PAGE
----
3D trio tackles the idea of time with the help of 3ds Max, V-Ray, and GarageFarm.NET

3D trio tackles the idea of time with the help of 3ds Max, V-Ray, and GarageFarm.NET

What is time?

Einstein says it is one with space, forming the very fabric of our reality. Others say it is an illusion, born out of the limits of human perception. 

For 3D artists Elizaveta Alexandre, Fiona Fatollah, and Dylan Doucy, time is a library that is kept in order by a cute and efficient robot that looks like a cross between a grandfather clock and BB-8. In their final project for completing their 3D studies at Haute Ecole Albert Jacquard in Belgium, this trio put all their 3D skills to the test in creating their treatise on the concept of time in their animated short film, Dawn of Time.


With great ambition comes great difficulty

This trio really did not make it easy on themselves, did they? Not only did they choose the complex topic of time and time travel, they also chose a complex visual platform of their ideas--the intricate world of clocks. The elegant elevator that serves as the primary way of getting around the “library” of time is moved by gears and dials and springs, each part painstakingly modeled and animated. The moving bridge that connects the elevator to the different doors that open to different points in time is an intricate model of an iron clock hand, sliding and swiveling with the help of more gears, dials, and springs. The amount of imagination needed to create this fantastic world is astounding; the 3D chops needed to bring them to life, even more so.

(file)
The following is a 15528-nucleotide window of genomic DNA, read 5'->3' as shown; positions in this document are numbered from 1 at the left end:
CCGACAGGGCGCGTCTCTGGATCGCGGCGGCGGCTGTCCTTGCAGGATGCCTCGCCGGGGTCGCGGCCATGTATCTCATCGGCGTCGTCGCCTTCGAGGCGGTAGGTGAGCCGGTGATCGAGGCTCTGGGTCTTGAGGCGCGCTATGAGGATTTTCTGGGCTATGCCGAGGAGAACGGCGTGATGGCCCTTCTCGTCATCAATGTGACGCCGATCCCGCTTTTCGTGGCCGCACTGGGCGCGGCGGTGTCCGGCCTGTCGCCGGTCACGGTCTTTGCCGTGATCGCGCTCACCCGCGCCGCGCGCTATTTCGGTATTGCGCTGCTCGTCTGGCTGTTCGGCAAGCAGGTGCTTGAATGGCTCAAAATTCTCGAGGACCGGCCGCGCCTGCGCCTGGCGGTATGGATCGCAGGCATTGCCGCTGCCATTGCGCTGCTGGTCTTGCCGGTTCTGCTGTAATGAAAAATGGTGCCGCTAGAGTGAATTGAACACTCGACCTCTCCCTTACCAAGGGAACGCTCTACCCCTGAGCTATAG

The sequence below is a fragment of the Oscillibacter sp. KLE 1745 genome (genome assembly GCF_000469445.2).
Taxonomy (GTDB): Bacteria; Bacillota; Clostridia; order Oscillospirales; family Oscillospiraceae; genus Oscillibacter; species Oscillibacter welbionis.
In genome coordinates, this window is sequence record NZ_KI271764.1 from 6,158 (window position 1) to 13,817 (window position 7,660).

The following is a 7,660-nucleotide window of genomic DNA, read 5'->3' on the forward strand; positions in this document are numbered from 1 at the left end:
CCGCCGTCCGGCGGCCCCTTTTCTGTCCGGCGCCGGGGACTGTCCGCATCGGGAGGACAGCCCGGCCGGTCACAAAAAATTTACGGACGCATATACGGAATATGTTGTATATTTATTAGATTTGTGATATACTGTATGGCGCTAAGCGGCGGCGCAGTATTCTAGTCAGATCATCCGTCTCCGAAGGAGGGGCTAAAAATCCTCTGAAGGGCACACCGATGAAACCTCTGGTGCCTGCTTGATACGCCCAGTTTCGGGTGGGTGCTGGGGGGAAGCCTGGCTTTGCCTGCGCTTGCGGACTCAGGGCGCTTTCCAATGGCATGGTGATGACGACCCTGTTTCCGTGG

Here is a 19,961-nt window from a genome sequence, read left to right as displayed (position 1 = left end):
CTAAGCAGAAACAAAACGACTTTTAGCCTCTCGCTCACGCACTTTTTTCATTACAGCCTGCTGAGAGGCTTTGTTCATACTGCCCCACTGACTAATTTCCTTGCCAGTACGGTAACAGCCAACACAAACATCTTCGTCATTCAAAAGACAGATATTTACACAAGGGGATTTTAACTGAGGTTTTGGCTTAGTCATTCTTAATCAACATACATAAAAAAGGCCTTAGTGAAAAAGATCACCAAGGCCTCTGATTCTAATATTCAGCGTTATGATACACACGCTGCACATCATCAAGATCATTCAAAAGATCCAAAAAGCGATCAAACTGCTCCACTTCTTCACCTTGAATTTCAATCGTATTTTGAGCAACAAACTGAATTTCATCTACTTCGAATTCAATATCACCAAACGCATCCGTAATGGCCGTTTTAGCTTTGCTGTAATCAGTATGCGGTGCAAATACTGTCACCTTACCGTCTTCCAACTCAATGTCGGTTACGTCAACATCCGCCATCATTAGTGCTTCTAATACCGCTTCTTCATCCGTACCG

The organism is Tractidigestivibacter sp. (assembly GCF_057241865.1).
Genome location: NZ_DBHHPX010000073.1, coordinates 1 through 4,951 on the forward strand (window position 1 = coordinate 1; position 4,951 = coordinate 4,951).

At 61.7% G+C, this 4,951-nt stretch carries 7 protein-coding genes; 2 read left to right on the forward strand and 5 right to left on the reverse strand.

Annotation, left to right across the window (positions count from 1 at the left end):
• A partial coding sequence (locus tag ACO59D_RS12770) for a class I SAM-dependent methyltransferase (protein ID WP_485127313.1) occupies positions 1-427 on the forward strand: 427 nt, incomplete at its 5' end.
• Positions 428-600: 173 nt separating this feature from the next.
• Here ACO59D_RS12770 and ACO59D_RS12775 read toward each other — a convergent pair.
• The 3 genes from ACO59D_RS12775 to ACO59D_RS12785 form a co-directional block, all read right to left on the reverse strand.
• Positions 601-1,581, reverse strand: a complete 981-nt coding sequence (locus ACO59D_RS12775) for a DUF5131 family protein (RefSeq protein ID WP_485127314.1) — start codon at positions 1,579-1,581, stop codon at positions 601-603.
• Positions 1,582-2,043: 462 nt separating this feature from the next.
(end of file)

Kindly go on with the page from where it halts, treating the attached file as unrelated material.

And we’re still just on the film’s first scene.

The trio’s imagination and skills continue to be on display as the film’s story progresses. Our protagonist, a dutiful little robot, senses two disruptions at two different points in time and springs into action to fix it. The robot rides the elevator and enters a door that leads to what looks like ancient Egypt. In contrast to the Gothic interior of the time library, here it’s warm, sandy, and sunny. The robot searches for the cause of the temporal disruption and finds it--an object that’s “out of time.”. The robot finds a kind of futuristic device in one of the clay jars and tucks it away safely before anyone else finds it. The Tesseract-ish device didn’t belong in ancient Egypt.

The robot then goes back to the time library and goes through another door that leads to a medieval tavern. This time the vibe of the scene is properly Skyrim-ish--oak barrels lining the rough stone walls, candles lighting each wooden table. The robot finds the other half of the futuristic device it found in ancient Egypt earlier. In this scene, we get a better look at the futuristic device. We see that it’s a kind of container for some sort of mystical, glowing substance. 

The film doesn’t fully explain what the device is or what it can do or how it ended up being separated across different points in time. All that was implied was that the device rightfully belongs in a futuristic lab inside the library that the robot curates. The film’s ending hints at an idea of parallel universes or multiple timelines, all coexisting in a metaverse that’s beyond time and space.